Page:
Wednesday, May 26, 2010

The throttling continues

So, about the latest bomb thrown by Harper at Parliament...let's document the atrocity!

As this CP report reminds us, we've had quite a thrilling year in unnecessary democratic adventures in this country. Prorogation was the highest profile travesty, costing taxpayers $48 million. Better put that one on the PMO expense tab that we're running. Harper's poll numbers sank given how poorly the move resonated with voters.

Since then, the battle over letting Parliament see documents pertaining to the Afghanistan detainee situation has been fought, with the necessity of a parliamentary vote compelling disclosure followed by the Speaker's ruling that put our system to the test.

Now that the document battle has moved onto a relatively more peaceful plane, what's a combative leader to do? That is the big question. Why does he keep choosing to foist such battles and tears of our democratic fabric upon the Canadian people? He played with fire during prorogation yet he's back for more. It seems baffling to most of us and there's always that initial question, why is he doing this? Because he can, of course. He shouldn't, he's diminishing our democracy, but heck, he can, so why not? The opposition is divided and he's on the other side. It's one voice against three and the simplistic bombast from the likes of Baird (see video below) is probably enough to annoy the public and have them shrug it off. Cynical? Sure, but isn't that what it's all about? Banking that this issue too will not resonate with the public. That it'll just be viewed as more dysfunctional parliamentary arguments that keep the polls firmly fixed in place.

Then there's always the possibility that it's big distraction. From all the other issues piling up in front of him. Criminal charges out of the in and out scandal for someone in the Conservative party ("...there are reasonable grounds to believe a criminal offence was committed under the Canada Elections Act")? Nobody's talking about that possibility much, are they? Or pursuing it? It's all Soudas and Baird at committee.

The substance of serious access to information charges gets lost too. Remember this bit by Lawrence Martin about a month ago that got lost in the Frank Graves mess (another distraction):
A related question of legalities is confronting the Harper team. Evidence is accruing to the effect that political operatives may have instructed civil servants to block the release of documents requested under the Access to Information Act. If such were the case, the actions would be a violation of the law. The last thing the government needs now are civil servants blowing the whistle on political manipulation of the access to information process.
Is this ministerial move a big signal to civil servants? Maybe. Definitely a road blocking of the parliamentary committee. So many possibilities. Hopefully the Information Commissioner is not dismissed at the end of June while she is in the midst of her investigations of three Harper cabinet ministers on access to information, the political interference that the Ethics Committee is also probing. Watch for it though.

Meanwhile, Harper gets to absurdly state things like this publicly, while in the background he directs Conservative staffers to ignore parliamentary committees and their pesky summons':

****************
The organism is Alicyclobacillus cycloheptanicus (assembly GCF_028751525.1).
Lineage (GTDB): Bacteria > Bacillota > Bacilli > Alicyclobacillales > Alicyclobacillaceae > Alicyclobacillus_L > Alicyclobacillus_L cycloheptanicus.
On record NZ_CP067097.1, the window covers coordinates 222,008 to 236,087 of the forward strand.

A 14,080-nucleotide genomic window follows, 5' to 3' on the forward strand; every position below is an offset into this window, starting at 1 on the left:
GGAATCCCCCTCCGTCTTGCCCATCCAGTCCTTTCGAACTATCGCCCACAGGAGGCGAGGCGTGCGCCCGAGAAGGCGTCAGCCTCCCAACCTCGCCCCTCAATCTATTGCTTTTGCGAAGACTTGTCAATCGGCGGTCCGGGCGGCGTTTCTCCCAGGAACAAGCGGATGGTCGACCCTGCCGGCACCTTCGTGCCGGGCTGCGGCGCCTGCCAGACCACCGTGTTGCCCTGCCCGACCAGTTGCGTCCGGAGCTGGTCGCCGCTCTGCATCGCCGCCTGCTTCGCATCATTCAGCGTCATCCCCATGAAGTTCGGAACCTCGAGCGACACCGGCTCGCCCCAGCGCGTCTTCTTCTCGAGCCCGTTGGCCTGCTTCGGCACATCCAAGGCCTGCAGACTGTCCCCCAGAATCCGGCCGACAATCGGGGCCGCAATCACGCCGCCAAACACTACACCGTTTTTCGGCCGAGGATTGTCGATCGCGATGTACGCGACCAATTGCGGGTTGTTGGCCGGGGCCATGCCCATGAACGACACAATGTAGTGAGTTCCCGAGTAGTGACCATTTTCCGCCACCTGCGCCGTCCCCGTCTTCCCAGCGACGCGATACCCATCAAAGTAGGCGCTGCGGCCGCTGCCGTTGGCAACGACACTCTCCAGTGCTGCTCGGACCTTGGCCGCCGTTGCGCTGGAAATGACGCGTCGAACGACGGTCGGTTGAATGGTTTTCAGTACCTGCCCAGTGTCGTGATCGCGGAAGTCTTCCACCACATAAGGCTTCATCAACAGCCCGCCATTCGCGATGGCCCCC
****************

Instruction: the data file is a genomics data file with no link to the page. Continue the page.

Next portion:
“Partisan differences are a healthy and necessary part of our political culture and process. But on an occasion such as this, we remember that they are transcended by a deep, enduring consensus, a shared understanding that our freedom rests also on the limitations imposed on those partisan differences by our constitutional traditions and the rule of law.”
Must be a laugh riot, that stuff, in the PMO these days as they crank it out.

Gilles Duceppe zeroed in on the rule of law issue effectively yesterday, pointing out that hark, we have a new class of citizen in this country. When served with a summons by a House of Commons committee, every citizen in this country has to appear. But not Conservative staffers, they're above the law. It's the law of Harper, the rule of men, said Duceppe:

Does Harper want to provoke an election through another contempt citation or two? No, likely not, the G8/G20 are coming and they're spending a beellion dollars on security for those spectacles.

So what to do about the latest tactic? Feed the beast? That seems to be what they want, more brinksmanship. Did you see how John Baird provoked yesterday at the committee? Shoving out his best pugnacious chin, summoning up a most righteous defence of the beleaguered 25 year-olds of the Harper government? It seemed quite purposeful. Ridiculous. But purposeful, designed to bait. Here's the exchange between Wayne Easter and the PMO's errand boy at the Ethics Committee yesterday (best part near the end):

It may be better to take Bob Rae's tack and point out the combativeness, the sheer waste of time of such tactics, it's unnecessary nature, etc. Highlight it and carry on professionally. They want to make ministers accountable, answerable? Call the ministers who are under investigation by the Information Commissioner? Paradis and MacKay? There has to be some creative way to make this move haunt them.

In the meantime, it's high times in Canadian democracy, our very own tea party is in charge and continuing to throttle our democratic institutions in the process.